On a beautiful summer day in 2016, as I walked with a group of college students along a well-trodden path sprinkled with needles and cones from majestic pine trees, our mood was somber and morose. The chirping of birds and the burning off of the dew on the grassy hills by the rising sun in this idyllic setting did not help either.
We were cognizant of what had happened here not too long ago.
This place — the Ponar Forest — is the site where 72,000 Jewish men, women and children from Lithuania’s capital, Vilnius, and nearby villages were massacred by the Nazis and their collaborators.
I am an educator of the Holocaust, and my travel course takes students through Central Europe to a number of Holocaust sites. The aim is to provide students with a hands-on learning experience.
However, some could well argue that this course is just another form of “dark tourism” — an interest in locations that are associated with human suffering and death.
What is so problematic about dark tourism? And are there redeeming features that make it worthwhile?
Is it voyerism?
First, let’s understand what dark tourism is.
In January 2016, Otto Warmbier, an American college student, was arrested in Pyongyang, North Korea, for allegedly stealing a political propaganda poster. He was sentenced to 15 years of hard labor after a one-hour trial. A mere 17 months later, Warmbier was released to his parents in a vegetative state. He died a few days after.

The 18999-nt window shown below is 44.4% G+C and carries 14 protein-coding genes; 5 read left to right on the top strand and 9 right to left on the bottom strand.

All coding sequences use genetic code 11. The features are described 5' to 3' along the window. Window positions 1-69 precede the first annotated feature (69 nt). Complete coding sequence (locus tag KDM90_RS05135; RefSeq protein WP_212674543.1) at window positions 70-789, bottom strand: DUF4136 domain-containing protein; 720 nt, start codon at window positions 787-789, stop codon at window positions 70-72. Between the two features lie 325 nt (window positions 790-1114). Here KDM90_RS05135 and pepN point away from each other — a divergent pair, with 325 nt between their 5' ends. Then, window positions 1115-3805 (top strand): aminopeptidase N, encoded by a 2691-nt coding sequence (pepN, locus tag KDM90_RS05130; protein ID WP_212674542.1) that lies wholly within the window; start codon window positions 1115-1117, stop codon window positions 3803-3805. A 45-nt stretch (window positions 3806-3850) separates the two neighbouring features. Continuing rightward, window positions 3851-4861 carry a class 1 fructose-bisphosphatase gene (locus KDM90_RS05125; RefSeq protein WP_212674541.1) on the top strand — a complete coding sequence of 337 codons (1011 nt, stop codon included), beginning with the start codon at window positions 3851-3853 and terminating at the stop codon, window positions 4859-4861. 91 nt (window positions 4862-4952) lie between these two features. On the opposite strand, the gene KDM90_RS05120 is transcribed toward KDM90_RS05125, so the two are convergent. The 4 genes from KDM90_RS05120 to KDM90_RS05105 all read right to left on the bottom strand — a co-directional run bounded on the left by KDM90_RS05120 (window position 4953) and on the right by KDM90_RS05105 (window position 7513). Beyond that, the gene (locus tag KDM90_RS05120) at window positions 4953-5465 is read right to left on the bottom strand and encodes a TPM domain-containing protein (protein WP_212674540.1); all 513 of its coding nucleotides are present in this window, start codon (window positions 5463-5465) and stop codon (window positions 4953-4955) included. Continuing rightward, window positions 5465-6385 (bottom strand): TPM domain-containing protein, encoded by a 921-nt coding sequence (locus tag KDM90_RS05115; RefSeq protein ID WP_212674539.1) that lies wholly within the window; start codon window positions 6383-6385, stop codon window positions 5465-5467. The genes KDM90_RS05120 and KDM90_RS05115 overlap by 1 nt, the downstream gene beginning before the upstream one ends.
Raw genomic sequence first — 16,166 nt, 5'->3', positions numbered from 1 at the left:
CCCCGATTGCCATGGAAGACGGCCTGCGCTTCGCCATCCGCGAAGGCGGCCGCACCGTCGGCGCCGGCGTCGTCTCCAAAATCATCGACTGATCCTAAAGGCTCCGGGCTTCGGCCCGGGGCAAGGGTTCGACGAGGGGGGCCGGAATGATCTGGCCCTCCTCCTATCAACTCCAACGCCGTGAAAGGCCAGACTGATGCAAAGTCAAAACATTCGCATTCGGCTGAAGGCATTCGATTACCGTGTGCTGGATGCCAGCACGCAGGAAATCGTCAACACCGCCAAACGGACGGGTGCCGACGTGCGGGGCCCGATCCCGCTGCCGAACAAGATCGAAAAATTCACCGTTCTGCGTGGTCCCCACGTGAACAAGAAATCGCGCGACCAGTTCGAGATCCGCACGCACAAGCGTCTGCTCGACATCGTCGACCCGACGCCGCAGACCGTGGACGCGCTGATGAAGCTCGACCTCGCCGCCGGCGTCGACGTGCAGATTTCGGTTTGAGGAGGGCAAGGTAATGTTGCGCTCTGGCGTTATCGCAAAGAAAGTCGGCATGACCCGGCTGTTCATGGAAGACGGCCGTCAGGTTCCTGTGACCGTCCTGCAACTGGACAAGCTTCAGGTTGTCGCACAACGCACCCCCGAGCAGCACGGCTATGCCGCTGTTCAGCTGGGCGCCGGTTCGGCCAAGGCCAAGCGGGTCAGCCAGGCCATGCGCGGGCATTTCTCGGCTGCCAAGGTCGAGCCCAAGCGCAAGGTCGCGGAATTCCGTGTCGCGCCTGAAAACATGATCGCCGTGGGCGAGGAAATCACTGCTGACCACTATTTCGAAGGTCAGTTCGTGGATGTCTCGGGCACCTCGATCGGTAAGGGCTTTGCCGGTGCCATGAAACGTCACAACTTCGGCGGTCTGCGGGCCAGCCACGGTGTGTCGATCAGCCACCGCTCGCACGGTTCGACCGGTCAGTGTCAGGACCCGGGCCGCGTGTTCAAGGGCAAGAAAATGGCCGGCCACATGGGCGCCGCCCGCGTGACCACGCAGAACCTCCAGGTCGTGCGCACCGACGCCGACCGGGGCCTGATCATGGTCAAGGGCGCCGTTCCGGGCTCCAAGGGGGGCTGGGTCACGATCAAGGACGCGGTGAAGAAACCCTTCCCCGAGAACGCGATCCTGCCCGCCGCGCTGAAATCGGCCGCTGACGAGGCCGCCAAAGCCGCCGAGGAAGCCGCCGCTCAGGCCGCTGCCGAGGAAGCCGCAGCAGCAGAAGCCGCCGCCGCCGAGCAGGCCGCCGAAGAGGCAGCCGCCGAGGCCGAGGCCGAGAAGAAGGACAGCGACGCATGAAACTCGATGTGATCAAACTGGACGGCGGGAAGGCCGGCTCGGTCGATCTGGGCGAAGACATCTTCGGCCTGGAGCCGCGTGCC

Warmbier was on a trip advertised by Young Pioneer Tours to destinations that, they said, “your mother would rather you stayed away from.” This tragic incident vividly illustrates the perils associated with certain locations.
This then is what is referred to as “dark tourism.” It involves traveling to sites associated with death, natural disaster, acts of violence, tragedy and crimes against humanity. It could also include travel to dangerous political hotspots.
While data about the number of people embarking on dark tourism are not readily available, there are indications that it is becoming more popular. Over the past 20 years there has been a dramatic increase in the number of peer-reviewed articles on dark tourism. From 1996 through 2010, between three and seven papers appeared annually; from 2011 to 2016, that number increased to between 14 and 25. My own Google search of “dark tourism” yielded nearly four million hits.
Some scholars have argued that dark tourism is akin to voyerism: that is, fulfilling a desire for the forbidden. Other researchers though have found little evidence that people are interested in death per se. A commonly reported motive seems to be learning about past events, a curiosity that drives an interest in such sites.
Of course, it is hard to say with certainty what the real motives might be. Studies rely on self-reported data, and respondents in such studies like to be perceived in a positive light. This is especially true if the questionnaire touches on a sensitive subject that may reveal a disquieting or troubling characteristic.
Ethics of travel to some spots